I liked this part, even though I don't think AD is always the key factor:
Some people seem to infer from this that output and income can be raised by increasing the quantity of money. But this is like trying to get fat by buying a larger belt. In the United States to-day your belt is plenty big enough for your belly. It is a most misleading thing to stress the quantity of money, which is only a limiting factor, rather than the volume of expenditure, which is the operative factor.
That's Keynes, writing to Roosevelt. The letter is interesting throughout, how about this part:
I put in the second place [as a priority] the maintenance of cheap and abundant credit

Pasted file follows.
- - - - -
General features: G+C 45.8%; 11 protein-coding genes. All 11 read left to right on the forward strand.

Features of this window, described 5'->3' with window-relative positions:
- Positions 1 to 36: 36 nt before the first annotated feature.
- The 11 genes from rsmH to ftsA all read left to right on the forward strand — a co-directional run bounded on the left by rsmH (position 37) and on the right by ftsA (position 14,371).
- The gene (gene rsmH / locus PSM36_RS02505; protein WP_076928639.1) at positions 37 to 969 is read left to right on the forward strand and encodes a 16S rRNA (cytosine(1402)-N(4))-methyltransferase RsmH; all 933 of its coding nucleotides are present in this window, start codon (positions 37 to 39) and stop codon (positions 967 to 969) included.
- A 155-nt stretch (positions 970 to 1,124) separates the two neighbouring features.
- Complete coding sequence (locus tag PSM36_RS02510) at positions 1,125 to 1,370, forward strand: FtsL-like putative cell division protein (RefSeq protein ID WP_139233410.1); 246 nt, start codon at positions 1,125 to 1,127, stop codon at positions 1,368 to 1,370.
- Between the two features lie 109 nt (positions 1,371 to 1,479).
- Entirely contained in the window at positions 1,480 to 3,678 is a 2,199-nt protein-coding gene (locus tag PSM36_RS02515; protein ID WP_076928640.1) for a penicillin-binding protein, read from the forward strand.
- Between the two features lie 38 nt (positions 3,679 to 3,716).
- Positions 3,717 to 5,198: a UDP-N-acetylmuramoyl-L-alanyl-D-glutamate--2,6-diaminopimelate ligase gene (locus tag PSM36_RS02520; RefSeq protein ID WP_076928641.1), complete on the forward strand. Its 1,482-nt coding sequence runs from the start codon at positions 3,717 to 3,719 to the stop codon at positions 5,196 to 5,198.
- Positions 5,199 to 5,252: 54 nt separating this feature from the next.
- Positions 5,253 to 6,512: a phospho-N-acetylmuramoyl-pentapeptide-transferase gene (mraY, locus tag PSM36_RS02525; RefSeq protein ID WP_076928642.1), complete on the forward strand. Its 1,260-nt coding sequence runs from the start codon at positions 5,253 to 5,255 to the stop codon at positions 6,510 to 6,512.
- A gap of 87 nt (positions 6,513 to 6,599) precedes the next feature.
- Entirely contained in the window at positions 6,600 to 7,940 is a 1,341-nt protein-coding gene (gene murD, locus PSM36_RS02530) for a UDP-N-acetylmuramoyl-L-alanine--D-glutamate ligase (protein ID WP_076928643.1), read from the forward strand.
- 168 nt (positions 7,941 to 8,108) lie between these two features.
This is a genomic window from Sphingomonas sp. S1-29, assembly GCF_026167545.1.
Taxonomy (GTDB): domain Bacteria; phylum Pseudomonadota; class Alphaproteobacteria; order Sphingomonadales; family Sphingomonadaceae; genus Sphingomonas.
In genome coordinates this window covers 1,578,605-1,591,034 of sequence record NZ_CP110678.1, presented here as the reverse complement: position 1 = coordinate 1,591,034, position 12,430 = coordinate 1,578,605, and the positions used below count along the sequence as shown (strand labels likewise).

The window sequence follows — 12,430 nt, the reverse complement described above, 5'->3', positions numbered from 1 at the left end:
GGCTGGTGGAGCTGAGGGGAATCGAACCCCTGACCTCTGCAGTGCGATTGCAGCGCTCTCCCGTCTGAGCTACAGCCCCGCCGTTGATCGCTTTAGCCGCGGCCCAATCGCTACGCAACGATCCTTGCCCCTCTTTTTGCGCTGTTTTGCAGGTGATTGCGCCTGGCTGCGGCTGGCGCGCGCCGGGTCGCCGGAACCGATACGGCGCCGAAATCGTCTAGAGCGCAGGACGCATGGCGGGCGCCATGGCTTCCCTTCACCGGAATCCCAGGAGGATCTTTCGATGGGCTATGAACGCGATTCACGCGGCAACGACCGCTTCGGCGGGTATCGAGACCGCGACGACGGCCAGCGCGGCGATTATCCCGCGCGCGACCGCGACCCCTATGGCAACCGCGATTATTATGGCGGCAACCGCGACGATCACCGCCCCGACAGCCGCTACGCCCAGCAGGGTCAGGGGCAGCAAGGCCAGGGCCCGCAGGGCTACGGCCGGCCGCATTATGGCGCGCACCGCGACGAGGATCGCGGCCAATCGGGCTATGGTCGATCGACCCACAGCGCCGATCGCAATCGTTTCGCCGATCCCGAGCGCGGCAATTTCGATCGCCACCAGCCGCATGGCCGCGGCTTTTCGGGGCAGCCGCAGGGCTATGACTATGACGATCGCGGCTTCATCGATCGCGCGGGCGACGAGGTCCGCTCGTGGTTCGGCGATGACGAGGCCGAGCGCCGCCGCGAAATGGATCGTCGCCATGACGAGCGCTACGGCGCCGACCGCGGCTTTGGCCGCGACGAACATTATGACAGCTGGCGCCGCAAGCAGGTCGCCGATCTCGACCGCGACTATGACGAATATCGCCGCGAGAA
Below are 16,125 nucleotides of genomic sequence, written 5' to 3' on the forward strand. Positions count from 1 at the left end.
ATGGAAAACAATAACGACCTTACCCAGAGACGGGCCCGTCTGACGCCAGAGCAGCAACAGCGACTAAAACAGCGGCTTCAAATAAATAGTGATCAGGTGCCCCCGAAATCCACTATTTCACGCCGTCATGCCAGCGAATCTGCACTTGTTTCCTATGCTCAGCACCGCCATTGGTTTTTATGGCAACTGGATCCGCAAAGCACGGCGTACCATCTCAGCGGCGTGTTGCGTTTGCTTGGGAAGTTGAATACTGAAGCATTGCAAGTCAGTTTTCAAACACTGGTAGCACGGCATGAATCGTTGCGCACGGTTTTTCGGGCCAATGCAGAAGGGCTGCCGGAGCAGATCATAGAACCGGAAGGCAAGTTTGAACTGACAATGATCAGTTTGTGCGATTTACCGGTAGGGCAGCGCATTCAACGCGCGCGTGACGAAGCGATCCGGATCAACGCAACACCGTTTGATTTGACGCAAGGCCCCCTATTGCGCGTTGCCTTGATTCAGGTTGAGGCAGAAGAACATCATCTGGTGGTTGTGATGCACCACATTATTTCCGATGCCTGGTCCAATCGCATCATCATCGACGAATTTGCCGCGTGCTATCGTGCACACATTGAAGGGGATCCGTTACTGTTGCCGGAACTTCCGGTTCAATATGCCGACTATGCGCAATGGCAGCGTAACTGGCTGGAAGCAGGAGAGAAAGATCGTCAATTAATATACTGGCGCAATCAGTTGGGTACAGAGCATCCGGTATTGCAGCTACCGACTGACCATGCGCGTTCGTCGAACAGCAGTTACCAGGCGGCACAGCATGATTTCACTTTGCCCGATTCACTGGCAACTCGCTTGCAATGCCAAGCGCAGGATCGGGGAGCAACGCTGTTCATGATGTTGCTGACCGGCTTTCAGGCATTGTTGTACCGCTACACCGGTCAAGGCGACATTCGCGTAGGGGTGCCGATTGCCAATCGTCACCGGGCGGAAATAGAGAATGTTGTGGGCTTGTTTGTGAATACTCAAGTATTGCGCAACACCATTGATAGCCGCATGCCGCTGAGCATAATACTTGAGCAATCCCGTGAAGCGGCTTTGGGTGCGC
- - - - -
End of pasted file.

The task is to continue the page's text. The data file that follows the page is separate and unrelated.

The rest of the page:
and in particular the reduction of the long-term rates of interest. The
turn of the tide in great Britain is largely attributable to the
reduction in the long-term rate of interest which ensued on the success
of the conversion of the War Loan. This was deliberately engineered by
means of the open-market policy of the Bank of England. I see no reason
why you should not reduce the rate of interest on your long-term
Government Bonds to 2Â½ per cent or less with favourable repercussions
on the whole bond market, if only the Federal Reserve System would
replace its present holdings of short-dated Treasury issues by
purchasing long-dated issues in exchange. Such a policy might become
effective in the course of a few months, and I attach great importance
That's exactly what the Fed has been stressing and what Robert Lucas has advocated as well.